Other wrong solutions can occur when the in-phase and quadrature filters introduce propagation delays which differ by an integral number of symbol periods. As an example, at a given sampling instant, a, may appear at the output of the in-phase filter while bn-1 appears at the output of the quadrature filter. This kind of wrong solution can generate points in the signal constellation at the output of the equalizer that do not correspond to transmitted symbols. For example, a 32-point signal constellation may be converted into a 36-point constellation and the 128-point constellation in FIGS. 13, 14 and 15 may be converted into a 144-point constellation.

Constant Modulus Algorithm (CMA)

This section provides a general overview of the CMA algorithm. This general overview is then followed with a description of the CMA algorithm in the context of each of the illustrative equalizer structures, described above.

The CMA algorithm minimizes the dispersion of the equalized samples Yn with respect to a circle with radius R. This is graphically illustrated in FIG. 9. The CMA algorithm minimizes the following cost function:

CF=E (|Yn |L -RL)2 !,(29)

where L is a positive integer. The case L=2 is the most commonly used in practice. The cost function in equation (29) is a true two-dimensional cost function which minimizes the dispersion of the equalizer complex output signal Yn with respect to a circular two-dimensional contour.

Now, consider the phase-splitting equalizer structure shown in FIG. 2. The gradients of the cost function with respect to the tap vectors cn and dn are given by:

c (CF)=2LE (|Yn |L -RL)|Yn |L-2 yn rn !, and(30a)

d (CF)=2LE (|Yn |L -RL)|Yn |L-2 yn rn !.(30b)

Assuming a perfectly equalized channel the following value for RL results: ##EQU5## where the expression on the right holds for the usual case where the statistics of the symbols an and bn are the same. For L=2, the following stochastic gradient tap updating algorithms results:

cn+1 =cn -α(y2 n +y2 n -R2)yn rn, and                                              (32a)

dn+1 =dn -α(y2 n +y2 n -R2)yn rn.                                                  (32b)

Turning now to the cross-coupled FSLE structure illustrated by FIG. 4, the gradient of the cost function represented by equation (29) with respect to the complex tap vector Cn is equal to:

c (CF)=2LE (|Yn |L -RL)|Yn |L-2 Y* n Rn !.(33)

For L=2, the tap updating algorithm for the complex tap vector becomes:

Cn+1 =Cn -α(|Yn |2 -R2)Y* n -Rn,                          (34)

where R is given by the expression on the right in equation (31).

Turning now to the four-filter FSLE structure illustrated by FIG. 5, the gradients of the cost function represented by equation (29) with respect to the four tap vectors are similar to the ones given by equations (30a) and (30b). For L=2, the tap updating algorithms become:

c1,n+1 =c1,n -α(y2 n +y2 n -R2)yn rn,                                 (35a)

d1,n+1 =d1,n +α(y2 n +y2 n -R2)yn rn,                                 (35b)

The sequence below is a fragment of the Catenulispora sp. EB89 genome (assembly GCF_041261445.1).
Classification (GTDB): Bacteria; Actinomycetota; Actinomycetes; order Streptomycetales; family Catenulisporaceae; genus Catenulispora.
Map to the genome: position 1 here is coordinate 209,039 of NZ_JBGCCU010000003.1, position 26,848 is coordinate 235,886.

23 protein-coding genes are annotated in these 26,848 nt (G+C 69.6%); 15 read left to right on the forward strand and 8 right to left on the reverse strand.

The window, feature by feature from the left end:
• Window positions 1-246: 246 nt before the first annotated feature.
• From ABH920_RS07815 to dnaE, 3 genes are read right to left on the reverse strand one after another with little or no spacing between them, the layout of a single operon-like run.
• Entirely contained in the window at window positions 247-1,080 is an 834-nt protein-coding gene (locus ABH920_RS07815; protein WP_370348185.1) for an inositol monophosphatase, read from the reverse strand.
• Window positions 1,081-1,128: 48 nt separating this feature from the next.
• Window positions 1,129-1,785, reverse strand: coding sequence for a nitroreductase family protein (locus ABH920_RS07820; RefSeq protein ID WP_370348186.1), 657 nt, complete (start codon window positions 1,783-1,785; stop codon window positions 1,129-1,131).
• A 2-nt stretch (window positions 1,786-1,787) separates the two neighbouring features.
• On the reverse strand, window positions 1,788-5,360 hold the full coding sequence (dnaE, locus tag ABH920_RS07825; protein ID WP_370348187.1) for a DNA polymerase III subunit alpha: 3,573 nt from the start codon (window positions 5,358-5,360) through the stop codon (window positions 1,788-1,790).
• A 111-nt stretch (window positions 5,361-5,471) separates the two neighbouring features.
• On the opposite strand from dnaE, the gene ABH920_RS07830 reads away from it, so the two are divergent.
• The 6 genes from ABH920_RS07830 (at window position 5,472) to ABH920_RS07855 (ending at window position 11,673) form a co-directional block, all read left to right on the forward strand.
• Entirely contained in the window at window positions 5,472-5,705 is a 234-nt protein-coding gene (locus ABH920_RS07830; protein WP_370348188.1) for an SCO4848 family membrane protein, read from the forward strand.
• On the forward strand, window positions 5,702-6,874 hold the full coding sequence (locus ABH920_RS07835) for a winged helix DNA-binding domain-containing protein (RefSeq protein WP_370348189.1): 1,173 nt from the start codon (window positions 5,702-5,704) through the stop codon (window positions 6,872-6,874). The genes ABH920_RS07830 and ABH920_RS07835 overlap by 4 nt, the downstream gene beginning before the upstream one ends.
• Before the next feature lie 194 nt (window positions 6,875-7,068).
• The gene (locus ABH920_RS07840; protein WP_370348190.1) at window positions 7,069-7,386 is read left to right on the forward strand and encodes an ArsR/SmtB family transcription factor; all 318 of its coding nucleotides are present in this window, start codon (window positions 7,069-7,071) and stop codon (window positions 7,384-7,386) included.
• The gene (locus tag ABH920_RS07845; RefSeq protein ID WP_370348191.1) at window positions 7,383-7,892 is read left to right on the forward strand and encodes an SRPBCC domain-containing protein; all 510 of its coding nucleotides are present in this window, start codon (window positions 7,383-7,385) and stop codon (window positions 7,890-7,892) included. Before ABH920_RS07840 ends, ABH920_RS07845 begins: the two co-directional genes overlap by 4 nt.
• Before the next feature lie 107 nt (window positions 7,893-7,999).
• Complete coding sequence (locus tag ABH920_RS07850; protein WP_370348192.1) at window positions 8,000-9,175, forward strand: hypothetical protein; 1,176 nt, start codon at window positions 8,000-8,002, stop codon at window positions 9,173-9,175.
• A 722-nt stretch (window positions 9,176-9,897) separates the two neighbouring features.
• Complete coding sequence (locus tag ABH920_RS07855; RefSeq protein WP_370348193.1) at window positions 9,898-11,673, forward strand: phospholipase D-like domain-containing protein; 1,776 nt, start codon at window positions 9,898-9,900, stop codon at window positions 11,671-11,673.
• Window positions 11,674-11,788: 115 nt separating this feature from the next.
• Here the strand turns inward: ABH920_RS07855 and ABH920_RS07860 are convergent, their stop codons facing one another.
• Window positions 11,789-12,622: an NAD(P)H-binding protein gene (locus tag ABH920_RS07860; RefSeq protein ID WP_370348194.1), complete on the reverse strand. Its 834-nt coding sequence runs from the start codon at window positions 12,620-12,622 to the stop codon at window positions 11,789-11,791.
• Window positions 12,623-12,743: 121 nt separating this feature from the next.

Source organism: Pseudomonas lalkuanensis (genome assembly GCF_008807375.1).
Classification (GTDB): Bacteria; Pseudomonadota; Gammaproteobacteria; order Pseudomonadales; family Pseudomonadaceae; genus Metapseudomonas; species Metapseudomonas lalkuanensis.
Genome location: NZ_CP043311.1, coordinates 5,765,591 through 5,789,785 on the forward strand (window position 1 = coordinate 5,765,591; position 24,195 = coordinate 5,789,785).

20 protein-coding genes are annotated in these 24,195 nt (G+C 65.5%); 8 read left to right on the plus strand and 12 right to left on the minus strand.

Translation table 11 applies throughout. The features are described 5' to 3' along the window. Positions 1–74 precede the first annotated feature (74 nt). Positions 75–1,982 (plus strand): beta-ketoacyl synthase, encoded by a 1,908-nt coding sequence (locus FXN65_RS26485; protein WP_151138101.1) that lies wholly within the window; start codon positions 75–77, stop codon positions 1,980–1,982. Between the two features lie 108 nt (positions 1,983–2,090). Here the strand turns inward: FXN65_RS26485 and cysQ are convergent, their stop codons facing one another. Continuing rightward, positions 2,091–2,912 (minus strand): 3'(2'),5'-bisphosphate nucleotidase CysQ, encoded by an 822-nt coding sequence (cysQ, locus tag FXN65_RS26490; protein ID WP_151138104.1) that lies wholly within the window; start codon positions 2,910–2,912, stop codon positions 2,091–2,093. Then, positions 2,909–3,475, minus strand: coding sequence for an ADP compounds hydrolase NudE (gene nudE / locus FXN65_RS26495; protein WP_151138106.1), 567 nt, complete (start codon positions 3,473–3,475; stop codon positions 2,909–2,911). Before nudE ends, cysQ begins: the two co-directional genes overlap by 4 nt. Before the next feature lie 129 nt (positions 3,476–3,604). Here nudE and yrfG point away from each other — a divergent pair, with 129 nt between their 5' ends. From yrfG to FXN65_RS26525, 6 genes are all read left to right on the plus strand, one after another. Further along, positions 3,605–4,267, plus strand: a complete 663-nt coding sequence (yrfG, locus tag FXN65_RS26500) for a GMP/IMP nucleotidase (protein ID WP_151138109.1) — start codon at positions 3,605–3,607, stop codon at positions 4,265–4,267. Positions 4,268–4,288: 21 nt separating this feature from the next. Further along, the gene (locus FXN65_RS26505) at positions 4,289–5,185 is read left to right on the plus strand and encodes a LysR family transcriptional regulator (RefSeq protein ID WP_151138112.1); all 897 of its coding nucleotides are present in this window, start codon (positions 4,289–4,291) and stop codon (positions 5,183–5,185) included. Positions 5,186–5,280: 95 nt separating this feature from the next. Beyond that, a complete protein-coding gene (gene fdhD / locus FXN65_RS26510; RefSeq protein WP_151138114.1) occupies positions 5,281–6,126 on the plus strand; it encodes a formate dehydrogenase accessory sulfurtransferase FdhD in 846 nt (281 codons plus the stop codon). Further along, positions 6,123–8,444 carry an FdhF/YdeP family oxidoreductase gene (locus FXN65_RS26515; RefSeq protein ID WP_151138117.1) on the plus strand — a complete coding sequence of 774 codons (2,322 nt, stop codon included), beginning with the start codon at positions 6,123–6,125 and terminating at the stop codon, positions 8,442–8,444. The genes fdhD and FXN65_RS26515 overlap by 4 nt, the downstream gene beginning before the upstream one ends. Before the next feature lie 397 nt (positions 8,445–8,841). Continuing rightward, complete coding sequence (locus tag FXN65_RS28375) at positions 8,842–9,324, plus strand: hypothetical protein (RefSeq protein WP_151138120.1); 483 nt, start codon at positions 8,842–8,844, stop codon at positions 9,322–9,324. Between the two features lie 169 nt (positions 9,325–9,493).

c2,n+1 =c2,n -α(y2 n +y2 n -R2)yn rn, and                             (35c)

d2,n+1 =d2,n -α(y2 n +y2 n -R2)yn rn.                                 (35d)

The constant R is the same as in equation (31).

The main advantages of CMA are its robustness and predictability. Unlike RCA, it rarely converges to wrong solutions. For some applications, other than those considered here, it also has the advantage of being able to partially equalize the channel in the presence of carrier phase variations. The main disadvantage of CMA is its cost of implementation. The CMA tap updating algorithm is more complex than that of the RCA algorithm and the MMA algorithm and, in addition, the CMA algorithm requires a so-called "rotator" at the output of the equalizer. As a result, once a certain degree of convergence is achieved, the output signal of the equalizer must be counter-rotated before switching to a decision-directed tap adaptation algorithm. The need to use a rotator after the equalizer increases the cost of implementation of CMA for some types of applications. It should be pointed out, however, that there are other applications, such as voiceband and cable modems, where the rotator function is required anyway for other purposes, such as tracking frequency offset introduced in the channel. In these latter cases, the need to do a rotation does not increase the cost of implementation, and CMA becomes a very attractive approach.

Multimodulus Algorithm (MMA)

The MMA algorithm minimizes the dispersion of the equalizer output samples yn and yn around piecewise linear in-phase and quadrature contours. For the special case of square signal constellations of the type used for 16-, 64-, and 256-CAP systems, the contours become straight lines. This is graphically illustrated in FIG. 10 for a 64-point constellation. The multimodulus algorithm minimizes the following cost function:

CF=E (yL n -RL (Yn))2 +(yL n -RL (Yn))2 !,                                       (36)

where L is a positive integer and R(Yn) and R(Yn) take discrete positive values, which depend on the equalizer outputs Yn.

Multimodulus Algorithm (MMA)--Square Constellations

For square constellations, R(Yn)=R(Yn)=R=constant, so that the cost function of equation (36) becomes:

CF=CF1 +CFQ =E (yL n -RL)2 +(yL n -RL)2 !.                                        (37)